Probably the most hilarious part about all of this was how certain retailers thought they would fight against this change. As noted above, several retailers figured they would fight against Dark Horse by cutting their orders right down to the bone, filling only pre-orders for incoming product. Or to put it in other words, they were attempting to show a publisher that they should be considered a viable, primary means of distribution, by not distributing their products. Some would call it a stand based on principles. I would call it a self-fulfilling prophecy – one in which the publisher sees the direct market become more unstable as their numbers drop, while retailers buy into digital destroying their business, because they aren’t selling as many comic books. The worst case scenario is a mutually assured destruction. The retailer goes out of business, the publisher goes out of business, and look! No more comics.
But if we’re being honest with ourselves, the more likely scenario would be this: the publisher would survive, because the market is telling them that customers are willing to purchase content digitally, and the retailer would die because they would not hold up their end of the bargain in terms of providing a fucking service to customers. It’s as simple as that.
05. At the end of the day, the facts are these: retailers are going to die if they don’t smarten up and roll with the changing industry. The current system, is going to die. Now there are ways to avoid death. A comic book retailer can do this by not shunning the digital moves, but embracing them and pushing outwards to a greater audience. Take a page from where the publishers are going, and do something different. Will you have to price your shit cheaper? Maybe. Will you have to order less single issue comics? Probably. Eventually. But that doesn’t mean you’re fucked – it just means you have to become something different. You can’t count on this system to coddle you much longer. Hell, you can barely count on it to protect you now. Could you imagine what you could do with a system that didn’t rely on the abysmal distribution system that is Diamond Comics? Those guys are the absolute worst, and you complain about them every week, I bet. And I bet that if you were offered a better option, you would jump ship immediately. Because that’s business, yeah?
You owe Diamond fuck all, and when a better option comes along, an option that will allow you easier access to product, in a more efficient, more cost effective manner, you will jump at the chance to tell Diamond to go fuck themselves. Similarly, publishers owe you the same courtesy. It takes time for them to publish singles, and get them out to you, and even now, you’re not selling their shit like you used to. You’re not the distribution system you once were, and quite frankly, you’re terrible at selling the books they give you to sell. Everything trends downwards, and when new arcs or creative teams start, when new exciting books are offered, you don’t sell them to more readers. You don’t build an audience, because you are doing nothing to seek it out. You are relying on what you have done all along and that is not working. If you continue to do this, and if you continue to bristle at change, you will be well and truly fucked in the future. You will be gone.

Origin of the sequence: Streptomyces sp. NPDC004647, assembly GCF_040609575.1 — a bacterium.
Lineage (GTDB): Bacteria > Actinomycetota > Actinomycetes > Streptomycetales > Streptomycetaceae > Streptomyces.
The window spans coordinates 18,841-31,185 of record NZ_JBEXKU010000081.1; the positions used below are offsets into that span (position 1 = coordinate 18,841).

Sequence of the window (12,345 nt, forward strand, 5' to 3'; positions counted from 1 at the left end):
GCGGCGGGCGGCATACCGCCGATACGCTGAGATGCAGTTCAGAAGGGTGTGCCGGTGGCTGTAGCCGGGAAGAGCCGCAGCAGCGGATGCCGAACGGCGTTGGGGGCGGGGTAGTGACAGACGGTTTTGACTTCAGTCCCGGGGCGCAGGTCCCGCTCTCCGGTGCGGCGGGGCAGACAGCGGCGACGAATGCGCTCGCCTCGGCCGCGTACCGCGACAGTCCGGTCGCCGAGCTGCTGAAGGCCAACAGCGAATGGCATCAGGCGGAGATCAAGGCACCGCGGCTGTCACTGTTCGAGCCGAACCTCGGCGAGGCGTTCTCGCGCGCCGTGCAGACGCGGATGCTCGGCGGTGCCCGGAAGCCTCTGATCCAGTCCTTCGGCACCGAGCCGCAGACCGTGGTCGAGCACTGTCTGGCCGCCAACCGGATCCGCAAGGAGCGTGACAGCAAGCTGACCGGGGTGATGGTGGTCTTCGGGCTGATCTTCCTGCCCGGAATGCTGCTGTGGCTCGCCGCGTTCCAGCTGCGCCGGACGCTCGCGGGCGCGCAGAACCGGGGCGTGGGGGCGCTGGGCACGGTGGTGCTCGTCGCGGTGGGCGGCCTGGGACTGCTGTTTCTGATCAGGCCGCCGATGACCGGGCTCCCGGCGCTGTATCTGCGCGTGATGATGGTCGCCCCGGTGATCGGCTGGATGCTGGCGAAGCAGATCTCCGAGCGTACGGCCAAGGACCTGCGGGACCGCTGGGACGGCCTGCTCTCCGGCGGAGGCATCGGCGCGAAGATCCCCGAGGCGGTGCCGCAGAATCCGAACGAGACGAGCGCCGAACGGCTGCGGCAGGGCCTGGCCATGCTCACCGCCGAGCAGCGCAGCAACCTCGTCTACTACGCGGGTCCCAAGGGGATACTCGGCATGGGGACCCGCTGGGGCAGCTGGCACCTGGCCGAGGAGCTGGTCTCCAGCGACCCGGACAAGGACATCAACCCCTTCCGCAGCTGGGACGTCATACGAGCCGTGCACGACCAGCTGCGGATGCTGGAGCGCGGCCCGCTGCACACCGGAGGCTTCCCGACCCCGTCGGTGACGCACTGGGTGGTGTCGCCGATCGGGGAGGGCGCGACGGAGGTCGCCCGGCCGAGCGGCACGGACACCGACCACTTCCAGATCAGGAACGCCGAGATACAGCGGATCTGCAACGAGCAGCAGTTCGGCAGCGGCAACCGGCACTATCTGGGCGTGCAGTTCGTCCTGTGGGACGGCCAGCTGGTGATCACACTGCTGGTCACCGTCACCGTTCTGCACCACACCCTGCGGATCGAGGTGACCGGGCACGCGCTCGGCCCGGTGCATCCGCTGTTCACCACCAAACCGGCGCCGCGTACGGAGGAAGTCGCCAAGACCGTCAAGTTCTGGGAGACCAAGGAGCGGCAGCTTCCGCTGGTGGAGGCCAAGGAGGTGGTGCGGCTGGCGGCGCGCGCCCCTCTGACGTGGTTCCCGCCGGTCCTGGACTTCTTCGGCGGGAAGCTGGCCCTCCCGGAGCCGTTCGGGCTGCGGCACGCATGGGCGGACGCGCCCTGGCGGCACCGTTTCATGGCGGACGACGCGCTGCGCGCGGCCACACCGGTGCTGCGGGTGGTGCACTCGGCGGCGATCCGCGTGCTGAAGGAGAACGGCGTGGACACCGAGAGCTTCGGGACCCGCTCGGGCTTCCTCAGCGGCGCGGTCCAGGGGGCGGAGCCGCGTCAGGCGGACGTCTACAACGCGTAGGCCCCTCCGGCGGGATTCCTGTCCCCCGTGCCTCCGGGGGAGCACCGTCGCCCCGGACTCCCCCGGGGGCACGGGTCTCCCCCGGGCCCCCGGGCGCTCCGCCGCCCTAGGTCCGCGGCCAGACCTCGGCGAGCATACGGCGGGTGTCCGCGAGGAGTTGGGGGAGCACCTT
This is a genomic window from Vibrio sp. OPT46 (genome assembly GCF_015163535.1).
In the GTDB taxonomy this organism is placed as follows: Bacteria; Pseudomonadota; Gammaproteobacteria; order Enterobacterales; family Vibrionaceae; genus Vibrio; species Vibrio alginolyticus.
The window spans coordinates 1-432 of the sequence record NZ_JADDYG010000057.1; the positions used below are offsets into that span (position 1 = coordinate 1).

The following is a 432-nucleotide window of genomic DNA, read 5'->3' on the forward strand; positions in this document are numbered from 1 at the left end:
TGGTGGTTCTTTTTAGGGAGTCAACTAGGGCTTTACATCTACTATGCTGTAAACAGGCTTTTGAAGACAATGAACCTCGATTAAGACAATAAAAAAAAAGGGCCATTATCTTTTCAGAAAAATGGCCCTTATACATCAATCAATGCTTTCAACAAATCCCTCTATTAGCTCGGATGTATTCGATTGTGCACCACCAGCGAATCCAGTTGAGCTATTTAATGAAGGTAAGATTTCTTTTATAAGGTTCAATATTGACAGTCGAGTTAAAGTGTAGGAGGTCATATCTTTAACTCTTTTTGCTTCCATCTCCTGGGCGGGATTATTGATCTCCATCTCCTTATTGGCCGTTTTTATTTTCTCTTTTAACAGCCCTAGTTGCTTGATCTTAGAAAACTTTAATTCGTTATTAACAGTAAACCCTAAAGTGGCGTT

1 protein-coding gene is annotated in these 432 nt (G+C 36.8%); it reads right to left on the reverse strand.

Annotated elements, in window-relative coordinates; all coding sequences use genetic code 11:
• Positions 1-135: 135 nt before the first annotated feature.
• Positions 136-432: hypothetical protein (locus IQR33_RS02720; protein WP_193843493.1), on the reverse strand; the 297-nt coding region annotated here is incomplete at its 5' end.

But again. There are ways around this. While singles will probably go the way of the dodo, there will definitely always be a market for collections and graphic novels – for things people love so much, they want to hold them. Shit, people still want things so badly, vinyl records have made a bit of a comeback. Not because it is the best, or easiest means to get a product, but because fuck you, you think you’re the best I have this shit on vinyl you pretender, you hack. You are not the best at loving something I am, you shit turds! ME!
And that impulse will never disappear. If a person has enough love for something, they will fill their life with it. They will want it to take up space in their lives – and with the increased audience access digital provides, it will bring in people who will be searching for objects, searching for collections. To survive, you become the place that provides that service, for the price people are willing to pay. This is how you survive.
06. But look, I know my place in things. I can whine and scream all I want, but I’m not going to change anyone’s mind. Some retailers will fight and piss and moan until they fuck themselves out of a business. That’s just a thing that’s going to happen. But those of us who are willing to act like a real business? We’re going to be just fine.
You’ve been reading Me vs. The Angry Mob – Issue 2011.17